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Protease Stable N-Terminally Modified Therapeutic Peptides

Award Information
Agency: Department of Health and Human Services
Branch: National Institutes of Health
Contract: 1R41DK131842-01A1
Agency Tracking Number: R41DK131842
Amount: $367,389.00
Phase: Phase I
Program: STTR
Solicitation Topic Code: NIDDK
Solicitation Number: PA21-262
Solicitation Year: 2021
Award Year: 2022
Award Start Date (Proposal Award Date): 2022-05-01
Award End Date (Contract End Date): 2023-04-30
Small Business Information
254 UPLAND RD, #3
Cambridge, MA 02140-3650
United States
DUNS: 080572483
HUBZone Owned: No
Woman Owned: No
Socially and Economically Disadvantaged: No
Principal Investigator
 (617) 627-5651
Business Contact
Phone: (617) 564-3586
Research Institution
BOSTON, MA 02111-1817
United States

 Nonprofit College or University

Peptide therapeutics combine high potency and selectivity, and engender fewer side effects than traditional
small molecules. This has fueled interest in peptides filling the gap between ‘biologics’ and small molecules,
as peptide-based compounds have key desired properties that are distinct both of the other classes. A major
challenge remains to extend the short half-life of native peptides, which are susceptible to rapid enzyme
catalyzed hydrolytic cleavage and inactivation. The applicants have developed a versatile approach to protect
peptides that are truncated in the blood stream by proteases. By making custom-tailored minor appendages
from a diverse range of suitable chemical moieties to the N-terminus of target peptides, substrate recognition
by frontline proteases is abolished whereas interaction with cognate ligand receptors is not compromised.
The goal of the current proposal is to identify optimal appendages for two promising hormone targets, growth
hormone releasing hormone (GHRH) and peptide tyrosine tyrosine (PYY) that in combination with
complementary peptide modifications could be medically exploited with availability of longer acting analogues.
GHRH acts via a combination of growth hormone-dependent and -independent mechanisms that, among other
potential benefits, have been shown to attenuate lipodystrophia in HIV patients. Furthermore, such
compounds hold promise for the treatment of non-alcoholic steatohepatitis in the general population, a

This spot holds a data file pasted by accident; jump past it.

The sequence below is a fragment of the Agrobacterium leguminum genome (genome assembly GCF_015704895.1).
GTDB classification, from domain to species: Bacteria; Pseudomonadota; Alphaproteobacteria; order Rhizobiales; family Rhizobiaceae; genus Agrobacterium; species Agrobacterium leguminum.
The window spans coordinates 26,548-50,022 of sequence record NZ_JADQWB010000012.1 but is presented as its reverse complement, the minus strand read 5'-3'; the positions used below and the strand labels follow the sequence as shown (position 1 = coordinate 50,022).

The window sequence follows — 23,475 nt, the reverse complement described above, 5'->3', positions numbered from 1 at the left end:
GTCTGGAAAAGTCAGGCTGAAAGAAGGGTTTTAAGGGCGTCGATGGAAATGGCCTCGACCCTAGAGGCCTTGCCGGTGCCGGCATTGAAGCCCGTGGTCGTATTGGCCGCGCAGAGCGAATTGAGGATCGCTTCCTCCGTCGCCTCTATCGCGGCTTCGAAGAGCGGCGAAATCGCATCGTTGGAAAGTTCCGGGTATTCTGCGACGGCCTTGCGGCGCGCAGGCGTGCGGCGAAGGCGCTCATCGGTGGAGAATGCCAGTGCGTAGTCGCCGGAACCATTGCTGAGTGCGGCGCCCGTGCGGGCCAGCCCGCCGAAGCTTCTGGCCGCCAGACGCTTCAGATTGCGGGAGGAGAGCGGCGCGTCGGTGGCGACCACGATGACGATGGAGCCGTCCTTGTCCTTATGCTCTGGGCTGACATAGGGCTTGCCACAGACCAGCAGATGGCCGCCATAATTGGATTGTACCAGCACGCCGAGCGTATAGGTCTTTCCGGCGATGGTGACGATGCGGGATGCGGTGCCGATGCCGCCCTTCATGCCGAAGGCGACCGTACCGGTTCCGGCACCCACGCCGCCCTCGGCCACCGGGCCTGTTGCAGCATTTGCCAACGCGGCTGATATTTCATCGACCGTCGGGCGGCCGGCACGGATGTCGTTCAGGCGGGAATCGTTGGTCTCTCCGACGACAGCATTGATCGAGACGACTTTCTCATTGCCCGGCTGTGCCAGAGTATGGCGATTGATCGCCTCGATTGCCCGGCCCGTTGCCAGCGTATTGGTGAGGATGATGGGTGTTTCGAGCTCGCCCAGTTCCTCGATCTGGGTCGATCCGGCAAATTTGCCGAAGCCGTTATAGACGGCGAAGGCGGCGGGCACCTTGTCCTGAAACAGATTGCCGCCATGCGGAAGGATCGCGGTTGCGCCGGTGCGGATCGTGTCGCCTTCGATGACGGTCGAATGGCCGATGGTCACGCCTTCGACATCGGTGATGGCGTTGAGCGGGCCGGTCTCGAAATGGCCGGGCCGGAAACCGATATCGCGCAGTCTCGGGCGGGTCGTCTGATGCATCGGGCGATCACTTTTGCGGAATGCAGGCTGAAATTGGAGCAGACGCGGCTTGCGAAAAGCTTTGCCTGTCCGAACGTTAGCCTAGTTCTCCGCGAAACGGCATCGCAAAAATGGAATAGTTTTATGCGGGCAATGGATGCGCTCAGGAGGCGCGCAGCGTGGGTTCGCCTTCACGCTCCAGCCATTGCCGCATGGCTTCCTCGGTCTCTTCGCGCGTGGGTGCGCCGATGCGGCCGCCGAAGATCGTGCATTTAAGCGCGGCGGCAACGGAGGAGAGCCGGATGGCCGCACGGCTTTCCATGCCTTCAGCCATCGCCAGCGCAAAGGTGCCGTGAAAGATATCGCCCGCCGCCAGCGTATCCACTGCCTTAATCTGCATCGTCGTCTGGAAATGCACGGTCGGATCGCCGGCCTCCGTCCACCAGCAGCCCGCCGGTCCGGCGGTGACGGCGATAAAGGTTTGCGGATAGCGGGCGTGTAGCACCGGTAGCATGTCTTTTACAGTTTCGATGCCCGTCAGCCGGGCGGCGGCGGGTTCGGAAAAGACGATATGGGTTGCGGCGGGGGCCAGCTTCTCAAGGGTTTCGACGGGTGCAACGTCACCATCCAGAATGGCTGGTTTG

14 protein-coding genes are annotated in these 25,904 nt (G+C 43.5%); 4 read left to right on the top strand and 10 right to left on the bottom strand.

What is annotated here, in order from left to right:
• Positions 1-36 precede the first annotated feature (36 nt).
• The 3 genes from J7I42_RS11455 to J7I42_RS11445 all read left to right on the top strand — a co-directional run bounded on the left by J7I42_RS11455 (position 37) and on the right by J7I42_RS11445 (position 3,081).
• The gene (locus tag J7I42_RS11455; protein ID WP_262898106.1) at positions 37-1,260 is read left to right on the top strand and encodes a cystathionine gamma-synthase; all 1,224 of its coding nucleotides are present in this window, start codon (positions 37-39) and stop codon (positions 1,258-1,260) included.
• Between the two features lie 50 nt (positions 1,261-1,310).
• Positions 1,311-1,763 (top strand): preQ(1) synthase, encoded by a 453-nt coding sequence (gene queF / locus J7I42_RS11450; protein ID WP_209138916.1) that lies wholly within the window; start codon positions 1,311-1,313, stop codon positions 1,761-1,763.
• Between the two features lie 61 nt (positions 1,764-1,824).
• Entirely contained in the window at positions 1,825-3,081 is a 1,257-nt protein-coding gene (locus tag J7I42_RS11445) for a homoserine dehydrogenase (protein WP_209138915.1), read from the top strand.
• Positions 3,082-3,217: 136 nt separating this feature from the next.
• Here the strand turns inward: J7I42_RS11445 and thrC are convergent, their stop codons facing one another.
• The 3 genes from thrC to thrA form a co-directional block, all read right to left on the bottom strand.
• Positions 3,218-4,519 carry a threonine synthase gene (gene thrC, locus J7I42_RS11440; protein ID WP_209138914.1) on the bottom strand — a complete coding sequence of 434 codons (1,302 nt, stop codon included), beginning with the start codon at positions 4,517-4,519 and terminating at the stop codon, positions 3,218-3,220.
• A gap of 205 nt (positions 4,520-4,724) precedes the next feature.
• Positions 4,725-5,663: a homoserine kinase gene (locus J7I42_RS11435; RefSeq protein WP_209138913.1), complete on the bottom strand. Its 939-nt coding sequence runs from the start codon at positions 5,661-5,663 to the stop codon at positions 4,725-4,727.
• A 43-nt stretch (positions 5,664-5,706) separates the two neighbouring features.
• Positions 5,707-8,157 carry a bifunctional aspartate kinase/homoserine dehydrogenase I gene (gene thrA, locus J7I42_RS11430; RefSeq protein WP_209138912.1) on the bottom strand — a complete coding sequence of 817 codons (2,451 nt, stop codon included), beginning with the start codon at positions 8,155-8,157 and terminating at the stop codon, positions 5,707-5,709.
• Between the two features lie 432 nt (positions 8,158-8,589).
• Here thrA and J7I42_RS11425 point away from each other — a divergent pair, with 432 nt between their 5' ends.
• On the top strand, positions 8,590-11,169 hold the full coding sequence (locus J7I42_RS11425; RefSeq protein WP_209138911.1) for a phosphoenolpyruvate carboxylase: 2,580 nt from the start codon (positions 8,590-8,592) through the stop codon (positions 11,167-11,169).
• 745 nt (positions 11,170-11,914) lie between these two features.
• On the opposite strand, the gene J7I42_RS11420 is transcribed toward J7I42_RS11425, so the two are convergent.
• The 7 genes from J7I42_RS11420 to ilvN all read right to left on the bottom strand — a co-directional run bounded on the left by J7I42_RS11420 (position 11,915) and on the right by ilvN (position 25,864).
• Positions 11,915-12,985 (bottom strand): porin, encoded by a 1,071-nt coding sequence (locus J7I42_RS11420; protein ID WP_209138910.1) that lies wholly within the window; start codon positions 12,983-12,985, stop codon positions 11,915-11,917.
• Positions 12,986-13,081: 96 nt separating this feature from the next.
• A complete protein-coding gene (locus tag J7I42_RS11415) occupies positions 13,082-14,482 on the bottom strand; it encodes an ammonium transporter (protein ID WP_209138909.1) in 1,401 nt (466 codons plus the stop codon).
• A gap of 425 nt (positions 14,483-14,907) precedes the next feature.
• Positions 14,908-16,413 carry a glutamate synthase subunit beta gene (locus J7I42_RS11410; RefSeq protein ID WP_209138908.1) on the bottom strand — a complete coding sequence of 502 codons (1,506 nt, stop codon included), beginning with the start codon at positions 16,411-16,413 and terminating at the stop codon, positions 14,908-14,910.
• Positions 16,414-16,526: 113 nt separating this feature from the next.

condition where better treatment options are urgently needed. PYY is an enteroendocrine hormone that,
similar to highly successful incretin-based drugs, provides an opportunity to develop analogues for
simultaneously treating type 2 diabetes and obesity. In addition to their promise as stand-alone drugs, long-
acting PYY mimetics also offer an attractive option to synergize with leading incretin medications and thereby
potentiate metabolic benefits of the latter while minimizing side effects.
In an interdisciplinary collaboration between scientists in academia and biotechnology with expertise in
medicinal chemistry, molecular pharmacology, and early in vivo studies, candidate peptide analogues for future
preclinical development will be identified by pursuing 3 Specific Aims: (1) to identify optimized protease-
resistant analogues of GHRH and PYY that retain full agonist activity, (2) to further protect these molecule from
other proteases by side-chain acylations that are also known to delay clearance from the blood stream by
complementary mechanisms, and (3) to assess serum half life of selected analogues following s.c. injection in
mice, leading to the selection of one candidate and one backup each among tested GHRH and PYY analogues
for future preclinical evaluation. Although beyond the scope of the proposed phase 1 proposal, the objective in
an anticipated phase 2 follow-up will be to investigate safety and efficacy of candidates in animal models of
NASH or diabesity as the basis for IND enabling studies.PUBLIC HEALTH RELEVANCE STATEMENT
Peptides with therapeutic potential often suffer from short half-lives because of
protease catalyzed degradation. We use a molecular design based approach to
judiciously modify structures to achieve protease stability while simultaneously
maintaining biological function. This should result in the retention of
potency/efficacy and significantly increase the duration of effect, making the
designed constructs suitable for clinical use for a number of disease indications.

* Information listed above is at the time of submission. *

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